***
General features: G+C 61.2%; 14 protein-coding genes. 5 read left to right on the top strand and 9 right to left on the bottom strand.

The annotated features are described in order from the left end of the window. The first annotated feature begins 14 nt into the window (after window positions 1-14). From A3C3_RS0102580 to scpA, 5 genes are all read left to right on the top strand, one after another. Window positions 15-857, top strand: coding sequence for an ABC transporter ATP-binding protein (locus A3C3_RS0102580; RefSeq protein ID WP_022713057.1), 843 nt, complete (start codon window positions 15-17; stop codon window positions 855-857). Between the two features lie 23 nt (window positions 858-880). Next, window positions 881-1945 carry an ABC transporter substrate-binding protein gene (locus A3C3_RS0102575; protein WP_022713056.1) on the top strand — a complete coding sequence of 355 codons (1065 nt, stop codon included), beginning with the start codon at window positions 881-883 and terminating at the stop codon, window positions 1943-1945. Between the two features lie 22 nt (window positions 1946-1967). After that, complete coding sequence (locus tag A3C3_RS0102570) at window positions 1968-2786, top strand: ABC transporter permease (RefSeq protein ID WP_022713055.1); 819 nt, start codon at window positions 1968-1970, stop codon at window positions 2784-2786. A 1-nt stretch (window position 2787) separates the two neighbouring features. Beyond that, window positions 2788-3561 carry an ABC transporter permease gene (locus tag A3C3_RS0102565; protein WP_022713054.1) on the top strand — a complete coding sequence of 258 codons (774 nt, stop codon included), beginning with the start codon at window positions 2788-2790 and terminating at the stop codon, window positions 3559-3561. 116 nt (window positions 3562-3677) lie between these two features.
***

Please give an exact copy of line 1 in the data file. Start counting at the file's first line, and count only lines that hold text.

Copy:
General features: G+C 61.2%; 14 protein-coding genes. 5 read left to right on the top strand and 9 right to left on the bottom strand.